A group of LGBTQ+ patrons thrown out of a downtown Los Angeles bar have asked for a public apology from the establishment.
Fernanda Celarie, Jennifer Bianchi, Khloe Perez-Rios, and Jorge Diaz were at Las Perlas on August 23 when a conflict broke out. According to the group, an unidentified straight couple began harassing them as soon as they were seated. Eventually, the couple became physically abusive toward the group.
"When we tried to intervene to prevent injury to Fernanda, the transphobic couple only became more violent," Perez-Rios said at a press conference this week, as the local news station NBC Los Angeles was the first to report. "The female aggressor threw punches at me. The couple then threatened our lives by saying 'I'm going to come back and kill you all.'”
At that point, security forced both the couple and the group to leave the business. The group resisted, knowing they would be forced out onto the street next to the couple who had just threatened to kill them.
The ejection was captured in a video that was widely shared afterwards. Security guards are seen physically grabbing the LGBTQ+ patrons, aggressively dragging them from the establishment. "I asked management numerous times to call 911 but they failed to do so," Diaz said of the interaction. "I asked them numerous times not to remove us from their establishment, but they failed to listen."
"This horrifying experience was humiliating, physically damaging and emotionally traumatizing," Bianchi added.
The Los Angeles Police Department is investigating the incident as a hate crime. The group of queer and trans patrons consisted of staff and volunteers from Bienestar Human Services, a nonprofit serving health needs of Latinx and LGBTQ+ communities. They had just spoken at DTLA Proud, an annual LGBTQ+ event in downtown L.A., when they decided to relax at Las Perlas due to its proximity to other local gay bars.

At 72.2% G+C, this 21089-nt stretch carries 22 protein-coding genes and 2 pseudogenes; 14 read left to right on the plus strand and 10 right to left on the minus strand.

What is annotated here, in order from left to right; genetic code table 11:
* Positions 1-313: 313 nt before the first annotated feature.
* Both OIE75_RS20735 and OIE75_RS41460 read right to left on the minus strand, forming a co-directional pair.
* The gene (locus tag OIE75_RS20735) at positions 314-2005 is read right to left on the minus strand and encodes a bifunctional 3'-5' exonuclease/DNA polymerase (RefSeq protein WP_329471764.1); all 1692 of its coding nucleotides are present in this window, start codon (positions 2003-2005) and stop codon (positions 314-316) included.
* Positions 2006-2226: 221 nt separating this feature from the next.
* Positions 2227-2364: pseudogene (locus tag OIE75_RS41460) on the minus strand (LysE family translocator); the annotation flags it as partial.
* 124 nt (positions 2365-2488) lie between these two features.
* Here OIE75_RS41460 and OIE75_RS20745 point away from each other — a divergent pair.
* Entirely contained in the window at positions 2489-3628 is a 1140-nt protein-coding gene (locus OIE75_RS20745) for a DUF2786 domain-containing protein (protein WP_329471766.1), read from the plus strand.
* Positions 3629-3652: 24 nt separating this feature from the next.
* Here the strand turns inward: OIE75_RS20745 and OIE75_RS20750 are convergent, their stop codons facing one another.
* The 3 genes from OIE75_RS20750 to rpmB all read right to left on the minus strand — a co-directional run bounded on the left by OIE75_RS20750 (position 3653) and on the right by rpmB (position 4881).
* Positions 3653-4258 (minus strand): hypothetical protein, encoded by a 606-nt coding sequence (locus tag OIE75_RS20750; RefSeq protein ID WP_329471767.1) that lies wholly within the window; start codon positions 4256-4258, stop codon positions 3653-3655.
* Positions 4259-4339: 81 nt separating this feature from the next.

Las Perlas is owned by a company called Pouring With Heart, which responded to the incident with a statement promising to hire a new security company that had received sensitivity training.
"We… want to apologize to all of our guests including the Transgender community, a community who has come to our bar as well as works there,” said a company statement. “This incident is not in alignment with who we are and our intent is to prove this in action and deed, not words and hyperbole.”
The victims are asking that Pouring with Heart hire transgender employees with training in LGBTQ+ issues and that the company bring in advocates and hate crime victims for sensitivity training.
They are also asking for an apology from the CEO of the company, Cedd Moses.
A report by the Center for the Study of Hate and Extremism indicates that L.A. saw an increase in hate crime reports last year. LGBTQ+ individuals were among the most frequently targeted groups, with an almost 40 percent increase in hate crimes related to sexual orientation between 2017 and 2018.